AKA: Pluto;Rover. Status: Development 1971. Thrust: 867.41 kN (195,001 lbf). Gross mass: 178,321 kg (393,130 lb). Unfuelled mass: 34,019 kg (74,999 lb). Specific impulse: 825 s. Specific impulse sea level: 380 s. Burn time: 1,200 s. Height: 43.69 m (143.33 ft). Diameter: 10.55 m (34.61 ft). Span: 10.55 m (34.61 ft).
Cost $ : 226.200 million.
|Nova C-3 Nuclear/LH2 propellant rocket stage. .|
|Nova D-3 Nuclear/LH2 propellant rocket stage. .|
|Saturn S-N C-3BN Nuclear/LH2 propellant rocket stage. Nuclear upper stage considered in lieu of S-IVB in final Saturn C-3B study in November 1961.|
|Saturn S-N C-5N Nuclear/LH2 propellant rocket stage. Nuclear upper stage considered in lieu of S-IVB in final Saturn C-5 study in November 1961.|
|Saturn S-N V-25(S)U Nuclear/LH2 propellant rocket stage. Version of Nerva studied by Boeing for manned Mars expedition.|
|Nerva Alpha Nuclear/LH2 propellant rocket stage. Nuclear stage designed to fit into the space shuttle payload bay. Additional propellant modules could be added in orbit. Such propellant modules would have a mass of 23,181 kg, including 21,265 kg of usable propellant. Given go-ahead in 1972, it would have been flight tested by 1982.|
|Nerva Gamma Nuclear/LH2 propellant rocket stage. Improved version of the Alpha nuclear stage designed to fit into the space shuttle payload bay. Additional propellant modules could be added in orbit. Such propellant modules would have a mass of 23,181 kg, including 21,265 kg of usable propellant. Given an Alpha engine development program, it would have been flight tested by 1984. In addition to propulsion, it would provide 10 to 25 MWe power for missions of two to five years duration.|
|Nerva 2/NTR stage Nuclear/LH2 propellant rocket stage. Design as revised in detail in 2005.|
|Nerva 2/NTR American space tug. Study 2005. Upper stage / space tug - study completed 1991. Late 1980's update of 1960's Nerva design.|
|NPS-2 Rocketdyne nuclear/LH2 rocket engine. Nuclear Deep Space. Nuclear. Liquid hydrogen turbopumps, feed systems, and nozzles developed for KIWI-A, KIWI-B, Nerva, Phoebus IA, MFS-1, MFS-2, MFS-3, and Rover nuclear development systems.|
|RN-6 Rocketdyne nuclear/LH2 rocket engine. Nuclear Deep Space. Nuclear.|
At the suggestion of Theodore von Kármán and following a request of Gen. H. B. Thatcher, an Ad Hoc Committee of the Scientific Advisory Board met in the Pentagon to consider the application of nuclear energy to missile propulsion. In its report, the Committee "noted that there was an almost complete hiatus in the study of the nuclear rocket from 1947 following a report by North American Aviation, until a 1953 report by the Oak Ridge National Laboratory. Because the technical problems appear so severe, and because another 6 years of no progress in this area would seem to be unfortunate," the Committee felt that a continuing study both analytical and experimental, at a modest level of effort, should be carried on.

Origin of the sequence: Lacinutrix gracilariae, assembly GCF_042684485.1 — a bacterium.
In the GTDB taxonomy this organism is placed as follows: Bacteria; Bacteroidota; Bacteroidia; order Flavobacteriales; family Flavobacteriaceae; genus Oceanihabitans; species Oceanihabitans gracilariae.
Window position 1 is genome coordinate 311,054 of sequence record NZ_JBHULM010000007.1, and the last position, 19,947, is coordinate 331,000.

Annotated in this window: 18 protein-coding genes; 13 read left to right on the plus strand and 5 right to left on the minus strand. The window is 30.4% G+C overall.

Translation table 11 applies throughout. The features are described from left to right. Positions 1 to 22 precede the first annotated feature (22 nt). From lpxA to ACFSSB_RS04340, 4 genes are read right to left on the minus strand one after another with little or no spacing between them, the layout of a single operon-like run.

NACA Lewis Laboratory presented ARDC with results of air-breathing nuclear propulsion systems for manned applications, leading to AEC-AF Pluto project, and also initiated comparison of nuclear rocket with chemical systems for ICBM, a concept of use to Rover program.
The Atomic Energy Commission approved, on the basis of a statement of interest by the Department of Defense, the proposed plans of the Los Alamos Scientific and the Radiation Laboratories of the University of California, for the study and development of nuclear power for rocket propulsion.
As a result of guidance from the Secretary of Defense as to desired level of effort, the Atomic Energy Commission reduced its program on nuclear rocket propulsion to a single laboratory effort, phasing out work at the University of California Radiation Laboratory and concentrating AEC development efforts at Los Alamos Scientific Laboratory.
In a memorandum to NASA Associate Administrator Robert C. Seamans, Jr., Robert L. King, Executive Secretary, described the action taken on certain items discussed at the July 14-15 meeting of the Space Exploration Program Council. Among these actions was the awarding of a contract to The RAND Corporation to evaluate missions for which nuclear propulsion would be desirable. Included in the study would be the determination of availability dates, cost of development, operational costs, the safety aspects of the missions, and an evaluation of research requirements.
AEC briefing held at the Nevada Test Site at Jackass Flats, Nev., for representatives of 26 companies for proposals to study the requirements for a National Nuclear Rocket Engine Development Facility. Existing test facilities are fully committed to the development of nuclear reactors.
Power run completed the test series on the Kiwi B-1A reactor system being conducted at the Nevada Test Site by AEC's Los Alamos Scientific Laboratory. Fourth in a series of test reactors in the joint AEC-NASA nuclear rocket propulsion program, Kiwi B-1A was disassembled for examination at the conclusion of the test runs.